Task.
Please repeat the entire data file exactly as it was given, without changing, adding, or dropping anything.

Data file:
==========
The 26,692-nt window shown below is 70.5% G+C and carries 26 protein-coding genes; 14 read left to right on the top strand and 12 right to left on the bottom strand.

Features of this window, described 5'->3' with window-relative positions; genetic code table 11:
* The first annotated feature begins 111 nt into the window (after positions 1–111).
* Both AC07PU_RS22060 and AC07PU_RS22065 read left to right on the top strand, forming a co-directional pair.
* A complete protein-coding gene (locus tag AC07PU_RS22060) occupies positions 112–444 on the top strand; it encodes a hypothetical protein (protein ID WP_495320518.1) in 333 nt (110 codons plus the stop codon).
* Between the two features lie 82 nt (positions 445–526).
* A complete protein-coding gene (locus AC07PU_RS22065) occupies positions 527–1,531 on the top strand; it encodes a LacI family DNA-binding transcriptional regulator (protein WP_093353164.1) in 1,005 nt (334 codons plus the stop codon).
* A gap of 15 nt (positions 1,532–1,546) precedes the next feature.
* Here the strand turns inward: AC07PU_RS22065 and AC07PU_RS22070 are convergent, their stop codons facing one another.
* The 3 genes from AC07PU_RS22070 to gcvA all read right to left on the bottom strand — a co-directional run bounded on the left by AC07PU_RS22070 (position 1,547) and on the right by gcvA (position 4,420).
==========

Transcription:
The 26,692-nt window shown below is 70.5% G+C and carries 26 protein-coding genes; 14 read left to right on the top strand and 12 right to left on the bottom strand.

Features of this window, described 5'->3' with window-relative positions; genetic code table 11:
* The first annotated feature begins 111 nt into the window (after positions 1–111).
* Both AC07PU_RS22060 and AC07PU_RS22065 read left to right on the top strand, forming a co-directional pair.
* A complete protein-coding gene (locus tag AC07PU_RS22060) occupies positions 112–444 on the top strand; it encodes a hypothetical protein (protein ID WP_495320518.1) in 333 nt (110 codons plus the stop codon).
* Between the two features lie 82 nt (positions 445–526).
* A complete protein-coding gene (locus AC07PU_RS22065) occupies positions 527–1,531 on the top strand; it encodes a LacI family DNA-binding transcriptional regulator (protein WP_093353164.1) in 1,005 nt (334 codons plus the stop codon).
* A gap of 15 nt (positions 1,532–1,546) precedes the next feature.
* Here the strand turns inward: AC07PU_RS22065 and AC07PU_RS22070 are convergent, their stop codons facing one another.
* The 3 genes from AC07PU_RS22070 to gcvA all read right to left on the bottom strand — a co-directional run bounded on the left by AC07PU_RS22070 (position 1,547) and on the right by gcvA (position 4,420).